Monthly Publication Highlights the Role of Environmental Enrichment During Adolescence on Brain Pathways Affecting Drug Abuse
June 04, 2015
An interesting, multidisciplinary analysis of how environmental factors can contribute to addictive behavior is the UK College of Pharmacy Research Publication Highlight for April 2015. The article was published in Brain Research and is entitled, “Effect of environmental enrichment on dopamine and serotonin transporters and glutamate neurotransmission in medial prefrontal and orbitofrontal cortex.”
The project was a collaborative effort between the Colleges of Pharmacy and Arts and Sciences and was directed by Linda Dwoskin, Professor of Pharmaceutical Science, and Michael Bardo, Professor of Psychology. Mahesh Darna in Pharmaceutical Sciences serves as first author on the manuscript and Cassandra Gipson and Joshua Beckman in Psychology also contributed to the work.
A number of genetic and environmental factors are thought to contribute to vulnerability to addiction, including the way our brains respond to a variety of stimuli that we perceive as pleasurable or rewarding. Work in this field indicates that environmental enrichment, particularly during adolescence, decreases self-administration of drugs in animal models of drug abuse. The investigators that led the present study asked whether environmental enrichment would affect the way in which our brains release and take-up neurotransmitters, the chemical signals our brains use to transmit information, in regions of the brain that regulate our sense of pleasure and reward. Their findings indicate that providing a novel and ever-changing environment during adolescence produced long-term changes in the rates at which certain neurotransmitters are released and taken-up in these regions. These findings potentially provide a biological mechanism by which the environment alters the biology of the brain and may influence susceptibility to addiction.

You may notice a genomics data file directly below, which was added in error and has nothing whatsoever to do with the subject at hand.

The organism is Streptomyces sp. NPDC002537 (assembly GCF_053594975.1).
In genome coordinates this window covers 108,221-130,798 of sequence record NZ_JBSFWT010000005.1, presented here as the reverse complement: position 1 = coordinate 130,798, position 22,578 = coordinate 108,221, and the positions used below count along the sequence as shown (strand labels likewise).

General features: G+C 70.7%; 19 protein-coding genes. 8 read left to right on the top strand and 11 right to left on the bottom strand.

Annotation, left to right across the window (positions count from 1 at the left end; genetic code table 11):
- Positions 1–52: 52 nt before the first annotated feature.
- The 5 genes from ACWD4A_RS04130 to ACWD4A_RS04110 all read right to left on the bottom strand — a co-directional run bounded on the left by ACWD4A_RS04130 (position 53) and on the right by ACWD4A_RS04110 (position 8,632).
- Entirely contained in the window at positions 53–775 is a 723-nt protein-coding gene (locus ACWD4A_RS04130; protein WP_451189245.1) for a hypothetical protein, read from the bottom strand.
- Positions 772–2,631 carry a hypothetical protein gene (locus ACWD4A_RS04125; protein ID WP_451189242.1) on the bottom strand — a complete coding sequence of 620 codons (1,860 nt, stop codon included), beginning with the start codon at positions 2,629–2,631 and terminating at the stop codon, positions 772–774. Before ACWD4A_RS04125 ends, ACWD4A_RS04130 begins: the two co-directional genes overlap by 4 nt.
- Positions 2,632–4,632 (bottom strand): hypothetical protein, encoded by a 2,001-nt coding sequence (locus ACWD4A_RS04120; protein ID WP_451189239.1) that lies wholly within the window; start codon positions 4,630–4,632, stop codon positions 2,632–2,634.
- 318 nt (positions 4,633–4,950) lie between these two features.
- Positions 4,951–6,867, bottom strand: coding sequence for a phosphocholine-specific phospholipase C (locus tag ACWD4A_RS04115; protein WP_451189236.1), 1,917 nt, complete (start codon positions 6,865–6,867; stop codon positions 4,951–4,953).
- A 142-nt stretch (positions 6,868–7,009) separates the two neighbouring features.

“The outcomes of this study reveal the power of team science. In this case, pharmacologists and psychologists worked together to link behavioral studies to the underlying molecular mechanisms that may affect disorders of addiction,” said Greg Graf, Assistant Dean for Translational Research.